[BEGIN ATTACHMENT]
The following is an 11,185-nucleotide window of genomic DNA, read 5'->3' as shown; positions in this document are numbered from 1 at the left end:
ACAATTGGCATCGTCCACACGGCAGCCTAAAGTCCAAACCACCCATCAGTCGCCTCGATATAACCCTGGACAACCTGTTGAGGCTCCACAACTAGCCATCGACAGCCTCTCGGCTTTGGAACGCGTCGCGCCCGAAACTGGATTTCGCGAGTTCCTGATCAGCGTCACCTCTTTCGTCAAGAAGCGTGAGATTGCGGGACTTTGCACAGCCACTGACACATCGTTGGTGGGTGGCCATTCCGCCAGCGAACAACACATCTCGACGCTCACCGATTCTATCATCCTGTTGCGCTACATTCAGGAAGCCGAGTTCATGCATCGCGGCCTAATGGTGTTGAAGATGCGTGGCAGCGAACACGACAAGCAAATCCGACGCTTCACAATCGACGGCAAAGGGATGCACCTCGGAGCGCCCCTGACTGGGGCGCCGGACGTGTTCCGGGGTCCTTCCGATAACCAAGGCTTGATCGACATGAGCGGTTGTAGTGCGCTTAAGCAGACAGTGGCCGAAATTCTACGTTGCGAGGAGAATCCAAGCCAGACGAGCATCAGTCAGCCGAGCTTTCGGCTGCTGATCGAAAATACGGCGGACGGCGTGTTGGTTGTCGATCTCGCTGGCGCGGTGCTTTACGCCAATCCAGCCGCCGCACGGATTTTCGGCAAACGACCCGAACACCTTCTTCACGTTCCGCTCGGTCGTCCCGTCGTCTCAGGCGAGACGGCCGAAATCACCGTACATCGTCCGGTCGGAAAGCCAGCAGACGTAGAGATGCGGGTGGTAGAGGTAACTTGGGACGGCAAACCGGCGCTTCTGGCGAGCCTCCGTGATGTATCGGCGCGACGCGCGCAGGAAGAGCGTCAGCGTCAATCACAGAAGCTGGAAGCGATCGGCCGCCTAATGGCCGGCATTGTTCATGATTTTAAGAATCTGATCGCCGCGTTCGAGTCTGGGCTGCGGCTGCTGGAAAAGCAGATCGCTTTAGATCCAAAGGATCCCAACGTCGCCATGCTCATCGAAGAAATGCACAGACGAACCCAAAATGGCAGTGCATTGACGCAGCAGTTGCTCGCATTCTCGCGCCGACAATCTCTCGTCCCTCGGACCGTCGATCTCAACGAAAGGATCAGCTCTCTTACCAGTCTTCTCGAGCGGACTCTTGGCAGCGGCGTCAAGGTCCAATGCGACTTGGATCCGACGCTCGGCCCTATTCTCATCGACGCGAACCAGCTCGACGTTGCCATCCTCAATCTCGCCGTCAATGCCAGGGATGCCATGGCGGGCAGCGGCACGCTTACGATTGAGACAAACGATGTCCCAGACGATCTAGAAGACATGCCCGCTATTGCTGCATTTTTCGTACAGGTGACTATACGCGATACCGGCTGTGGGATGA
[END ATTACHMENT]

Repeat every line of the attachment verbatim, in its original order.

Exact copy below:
The following is an 11,185-nucleotide window of genomic DNA, read 5'->3' as shown; positions in this document are numbered from 1 at the left end:
ACAATTGGCATCGTCCACACGGCAGCCTAAAGTCCAAACCACCCATCAGTCGCCTCGATATAACCCTGGACAACCTGTTGAGGCTCCACAACTAGCCATCGACAGCCTCTCGGCTTTGGAACGCGTCGCGCCCGAAACTGGATTTCGCGAGTTCCTGATCAGCGTCACCTCTTTCGTCAAGAAGCGTGAGATTGCGGGACTTTGCACAGCCACTGACACATCGTTGGTGGGTGGCCATTCCGCCAGCGAACAACACATCTCGACGCTCACCGATTCTATCATCCTGTTGCGCTACATTCAGGAAGCCGAGTTCATGCATCGCGGCCTAATGGTGTTGAAGATGCGTGGCAGCGAACACGACAAGCAAATCCGACGCTTCACAATCGACGGCAAAGGGATGCACCTCGGAGCGCCCCTGACTGGGGCGCCGGACGTGTTCCGGGGTCCTTCCGATAACCAAGGCTTGATCGACATGAGCGGTTGTAGTGCGCTTAAGCAGACAGTGGCCGAAATTCTACGTTGCGAGGAGAATCCAAGCCAGACGAGCATCAGTCAGCCGAGCTTTCGGCTGCTGATCGAAAATACGGCGGACGGCGTGTTGGTTGTCGATCTCGCTGGCGCGGTGCTTTACGCCAATCCAGCCGCCGCACGGATTTTCGGCAAACGACCCGAACACCTTCTTCACGTTCCGCTCGGTCGTCCCGTCGTCTCAGGCGAGACGGCCGAAATCACCGTACATCGTCCGGTCGGAAAGCCAGCAGACGTAGAGATGCGGGTGGTAGAGGTAACTTGGGACGGCAAACCGGCGCTTCTGGCGAGCCTCCGTGATGTATCGGCGCGACGCGCGCAGGAAGAGCGTCAGCGTCAATCACAGAAGCTGGAAGCGATCGGCCGCCTAATGGCCGGCATTGTTCATGATTTTAAGAATCTGATCGCCGCGTTCGAGTCTGGGCTGCGGCTGCTGGAAAAGCAGATCGCTTTAGATCCAAAGGATCCCAACGTCGCCATGCTCATCGAAGAAATGCACAGACGAACCCAAAATGGCAGTGCATTGACGCAGCAGTTGCTCGCATTCTCGCGCCGACAATCTCTCGTCCCTCGGACCGTCGATCTCAACGAAAGGATCAGCTCTCTTACCAGTCTTCTCGAGCGGACTCTTGGCAGCGGCGTCAAGGTCCAATGCGACTTGGATCCGACGCTCGGCCCTATTCTCATCGACGCGAACCAGCTCGACGTTGCCATCCTCAATCTCGCCGTCAATGCCAGGGATGCCATGGCGGGCAGCGGCACGCTTACGATTGAGACAAACGATGTCCCAGACGATCTAGAAGACATGCCCGCTATTGCTGCATTTTTCGTACAGGTGACTATACGCGATACCGGCTGTGGGATGA